The Maasai women of Longido have minimal means of earning income. They sell jewellery to tourists but their revenue fluctuates with the tourist season. Since their market access is limited, they aren't given ample opportunity to reach their business potential and pull themselves out of extreme poverty.

 The Maasai women of Longido

The concept

To design an e-commerce platform that could promote financial literacy and economic empowerment in a developing country

Selling jewellery at the village market




Process work

Our group's progress work included : sketches, prototypes, ethics applications, product data sheets, mind maps, test plans, and comprehensive research reports

We explored many different concepts that could improve the quality of life for the Maasai people. These are early sketches for water supply and permaculture :

After the first stage of our concepts were finished, we travelled to Longido, Tanzania to refine them, and to propose our ideas to a village counsel. The counsel would then select the most feasible projects and actualize them.


Final design

The final concept was to create an e-commerce system for the Maasai women and lessen the gap between our worlds.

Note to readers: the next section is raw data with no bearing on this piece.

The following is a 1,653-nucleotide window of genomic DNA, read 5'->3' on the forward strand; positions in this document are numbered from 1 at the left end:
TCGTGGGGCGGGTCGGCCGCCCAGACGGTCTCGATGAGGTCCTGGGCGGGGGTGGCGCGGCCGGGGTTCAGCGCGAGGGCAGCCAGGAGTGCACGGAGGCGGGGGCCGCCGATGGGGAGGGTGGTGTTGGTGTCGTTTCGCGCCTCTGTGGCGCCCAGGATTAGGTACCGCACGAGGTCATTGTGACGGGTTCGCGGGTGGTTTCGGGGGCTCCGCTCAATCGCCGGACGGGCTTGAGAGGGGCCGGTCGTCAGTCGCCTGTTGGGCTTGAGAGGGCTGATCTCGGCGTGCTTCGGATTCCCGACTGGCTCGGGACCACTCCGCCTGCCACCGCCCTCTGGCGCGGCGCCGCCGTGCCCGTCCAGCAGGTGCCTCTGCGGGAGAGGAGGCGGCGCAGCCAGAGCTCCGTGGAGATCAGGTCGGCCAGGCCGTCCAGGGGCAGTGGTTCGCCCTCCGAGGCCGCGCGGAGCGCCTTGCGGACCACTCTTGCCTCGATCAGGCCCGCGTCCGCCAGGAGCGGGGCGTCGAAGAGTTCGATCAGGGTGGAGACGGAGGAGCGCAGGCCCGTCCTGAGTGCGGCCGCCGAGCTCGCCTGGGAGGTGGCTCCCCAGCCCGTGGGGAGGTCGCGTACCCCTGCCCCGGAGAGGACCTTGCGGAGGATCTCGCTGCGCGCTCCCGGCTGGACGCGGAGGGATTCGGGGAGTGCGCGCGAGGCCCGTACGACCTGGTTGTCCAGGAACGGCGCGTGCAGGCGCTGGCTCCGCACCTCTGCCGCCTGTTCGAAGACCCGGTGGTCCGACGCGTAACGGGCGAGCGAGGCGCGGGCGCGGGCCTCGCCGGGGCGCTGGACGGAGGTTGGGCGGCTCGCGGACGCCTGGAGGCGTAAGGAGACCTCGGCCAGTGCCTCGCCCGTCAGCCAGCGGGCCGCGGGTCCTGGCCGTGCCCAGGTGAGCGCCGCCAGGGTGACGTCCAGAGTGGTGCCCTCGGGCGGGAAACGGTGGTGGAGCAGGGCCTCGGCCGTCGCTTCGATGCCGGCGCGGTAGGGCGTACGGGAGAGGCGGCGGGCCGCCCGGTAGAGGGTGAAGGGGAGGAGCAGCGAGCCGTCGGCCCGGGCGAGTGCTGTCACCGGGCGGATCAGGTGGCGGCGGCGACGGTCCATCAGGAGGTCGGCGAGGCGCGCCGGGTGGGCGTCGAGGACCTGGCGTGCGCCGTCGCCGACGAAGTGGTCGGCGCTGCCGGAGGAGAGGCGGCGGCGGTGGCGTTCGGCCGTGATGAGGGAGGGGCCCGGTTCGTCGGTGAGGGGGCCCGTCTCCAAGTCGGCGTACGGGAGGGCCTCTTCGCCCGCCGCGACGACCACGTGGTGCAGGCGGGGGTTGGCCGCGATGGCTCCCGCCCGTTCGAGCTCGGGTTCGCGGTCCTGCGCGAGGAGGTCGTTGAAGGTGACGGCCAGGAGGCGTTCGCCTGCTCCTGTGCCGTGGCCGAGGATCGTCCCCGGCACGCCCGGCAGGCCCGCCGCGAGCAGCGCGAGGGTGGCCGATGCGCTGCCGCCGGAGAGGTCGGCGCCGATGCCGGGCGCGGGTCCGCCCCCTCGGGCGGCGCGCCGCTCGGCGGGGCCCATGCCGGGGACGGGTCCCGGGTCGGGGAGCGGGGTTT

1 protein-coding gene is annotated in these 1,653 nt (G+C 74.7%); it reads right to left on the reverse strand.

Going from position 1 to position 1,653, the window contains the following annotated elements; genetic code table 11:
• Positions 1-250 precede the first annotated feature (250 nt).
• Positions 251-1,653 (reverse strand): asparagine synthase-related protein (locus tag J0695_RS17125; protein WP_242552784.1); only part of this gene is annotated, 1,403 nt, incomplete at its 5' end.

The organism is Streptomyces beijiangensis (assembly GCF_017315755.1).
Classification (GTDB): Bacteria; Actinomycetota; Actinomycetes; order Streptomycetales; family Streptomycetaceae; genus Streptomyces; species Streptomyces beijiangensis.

The app

A tool was made for the Maasai women to upload their jewellery online, closing the technological gap between the Western world and the women of Longido.

The app was aimed at individuals with limited app experience and accommodated users with varying levels of literacy.


The online store

The e-commerce website brings Canadian consumers closer to the Maasai marketplace by providing them access to the women’s traditional jewellery.

Through Enkaji’s transparency model, users can learn about the platform's business concept.


The packaging

For individuals who could only afford the minimum resources, a modular, cost-efficient package was created to maximize use of material.

The construction of the packaging allows it to hold many differently shaped jewellery from earrings to large necklaces. This was the proof of concept: